[A] canonical book is valuable and true because God inspired it. That is, canonicity is determined or fixed conclusively by authority, and authority was given to the individual books by God through inspiration.19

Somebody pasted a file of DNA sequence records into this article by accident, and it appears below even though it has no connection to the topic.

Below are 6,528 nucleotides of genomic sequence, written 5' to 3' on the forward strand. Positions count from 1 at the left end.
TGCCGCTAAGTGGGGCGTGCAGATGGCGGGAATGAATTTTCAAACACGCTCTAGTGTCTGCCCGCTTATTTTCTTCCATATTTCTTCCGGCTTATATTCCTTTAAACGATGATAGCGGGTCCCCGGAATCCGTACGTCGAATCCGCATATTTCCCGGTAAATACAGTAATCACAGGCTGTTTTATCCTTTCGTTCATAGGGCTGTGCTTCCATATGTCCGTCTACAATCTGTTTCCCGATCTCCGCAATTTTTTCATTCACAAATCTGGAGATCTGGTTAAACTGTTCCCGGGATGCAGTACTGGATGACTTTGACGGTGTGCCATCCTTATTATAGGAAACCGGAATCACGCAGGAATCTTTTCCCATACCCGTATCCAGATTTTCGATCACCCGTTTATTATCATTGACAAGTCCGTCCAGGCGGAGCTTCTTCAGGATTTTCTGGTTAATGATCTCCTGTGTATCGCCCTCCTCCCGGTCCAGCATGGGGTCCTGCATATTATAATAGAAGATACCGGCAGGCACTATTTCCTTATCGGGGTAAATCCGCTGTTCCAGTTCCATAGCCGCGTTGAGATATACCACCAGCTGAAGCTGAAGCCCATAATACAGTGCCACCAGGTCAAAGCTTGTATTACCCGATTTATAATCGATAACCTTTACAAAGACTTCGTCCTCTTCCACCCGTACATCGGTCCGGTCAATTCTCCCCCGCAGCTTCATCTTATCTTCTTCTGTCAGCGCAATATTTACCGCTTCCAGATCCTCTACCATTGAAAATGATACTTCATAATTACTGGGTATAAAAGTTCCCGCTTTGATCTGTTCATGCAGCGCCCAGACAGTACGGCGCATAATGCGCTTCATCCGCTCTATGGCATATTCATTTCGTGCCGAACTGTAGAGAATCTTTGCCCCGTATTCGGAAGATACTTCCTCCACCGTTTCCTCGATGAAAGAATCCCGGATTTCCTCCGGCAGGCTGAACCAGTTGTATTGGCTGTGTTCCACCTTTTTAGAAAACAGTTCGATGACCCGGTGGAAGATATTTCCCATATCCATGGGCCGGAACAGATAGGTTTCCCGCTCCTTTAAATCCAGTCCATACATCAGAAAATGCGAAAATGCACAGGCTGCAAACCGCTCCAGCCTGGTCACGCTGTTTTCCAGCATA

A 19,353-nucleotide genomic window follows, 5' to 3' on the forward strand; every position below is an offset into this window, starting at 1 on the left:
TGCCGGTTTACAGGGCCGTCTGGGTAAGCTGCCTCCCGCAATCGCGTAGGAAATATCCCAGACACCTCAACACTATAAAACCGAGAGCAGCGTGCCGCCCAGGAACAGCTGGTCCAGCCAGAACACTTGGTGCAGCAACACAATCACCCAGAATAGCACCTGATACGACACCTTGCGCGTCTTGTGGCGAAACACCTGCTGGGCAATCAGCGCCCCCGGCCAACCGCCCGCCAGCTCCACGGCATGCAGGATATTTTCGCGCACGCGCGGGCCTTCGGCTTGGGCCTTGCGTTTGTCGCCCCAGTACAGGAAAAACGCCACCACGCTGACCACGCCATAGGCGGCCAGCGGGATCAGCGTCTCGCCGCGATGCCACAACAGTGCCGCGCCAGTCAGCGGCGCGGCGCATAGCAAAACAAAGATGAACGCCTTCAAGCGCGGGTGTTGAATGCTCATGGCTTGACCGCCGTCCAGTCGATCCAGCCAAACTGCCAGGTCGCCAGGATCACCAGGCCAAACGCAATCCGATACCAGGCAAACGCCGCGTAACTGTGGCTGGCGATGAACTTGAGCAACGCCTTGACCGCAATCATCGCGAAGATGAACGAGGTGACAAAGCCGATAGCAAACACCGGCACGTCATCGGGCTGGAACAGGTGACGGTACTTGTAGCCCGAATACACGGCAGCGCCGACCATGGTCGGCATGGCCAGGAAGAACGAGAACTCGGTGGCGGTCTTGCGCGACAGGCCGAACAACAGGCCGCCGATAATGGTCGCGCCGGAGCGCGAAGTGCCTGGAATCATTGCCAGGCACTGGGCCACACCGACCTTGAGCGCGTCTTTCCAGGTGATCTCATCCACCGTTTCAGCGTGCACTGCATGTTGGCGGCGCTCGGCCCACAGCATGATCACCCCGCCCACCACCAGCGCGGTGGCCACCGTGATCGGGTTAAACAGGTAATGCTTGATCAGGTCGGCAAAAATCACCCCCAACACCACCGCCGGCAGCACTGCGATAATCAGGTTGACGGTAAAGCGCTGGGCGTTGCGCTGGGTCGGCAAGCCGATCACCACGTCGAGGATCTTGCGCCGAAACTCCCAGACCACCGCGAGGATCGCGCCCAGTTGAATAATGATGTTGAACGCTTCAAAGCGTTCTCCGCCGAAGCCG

Similar thoughts can be found in the books and sermons from throughout evangelicalism. Other ancient writings are useful, but there is a difference between those books that are in the Bible and those that are not. Now, I want to be careful that I do not miss the point. As I said, those books that are outside the Bible really are useful. They can help to show us what people thought (and in this case they show us that a lot of people thought different things). But if we are going to say that Jesus wanted to draw on a theological source, we have to ask which source he would have been more concerned with drawing on. It would have been very easy for him to quote from Judith or one of the few Jewish sources that did teach eternal torment, had he wished to do so. That he chose not to do so is best explained, in my view, by the fact that he simply didn’t want to teach eternal torment. But the best explanation for evangelicals who do not accept this assessment is still, in my view, explained in terms of canon. Jesus, immersed as he was in the world of first century Judaism, held Scripture to have an authority that towered over other pieces of writing. It is doubtless true that what evangelicals regard as non-canonical works were influenced strongly by the writings of what we regard as the Old Testament, that influence should not be construed – either in theory or in practice – the other way around. Jesus quoted from a piece of canonical Scripture that influenced the way later writers thought, but later writers get things wrong. Traditionalists are committed to accepting this, since a number of later writers taught annihilationism. Those later writings are illuminating and they tell us much about how others interpreted the Scripture, but they do not tell us how to interpret the Scripture.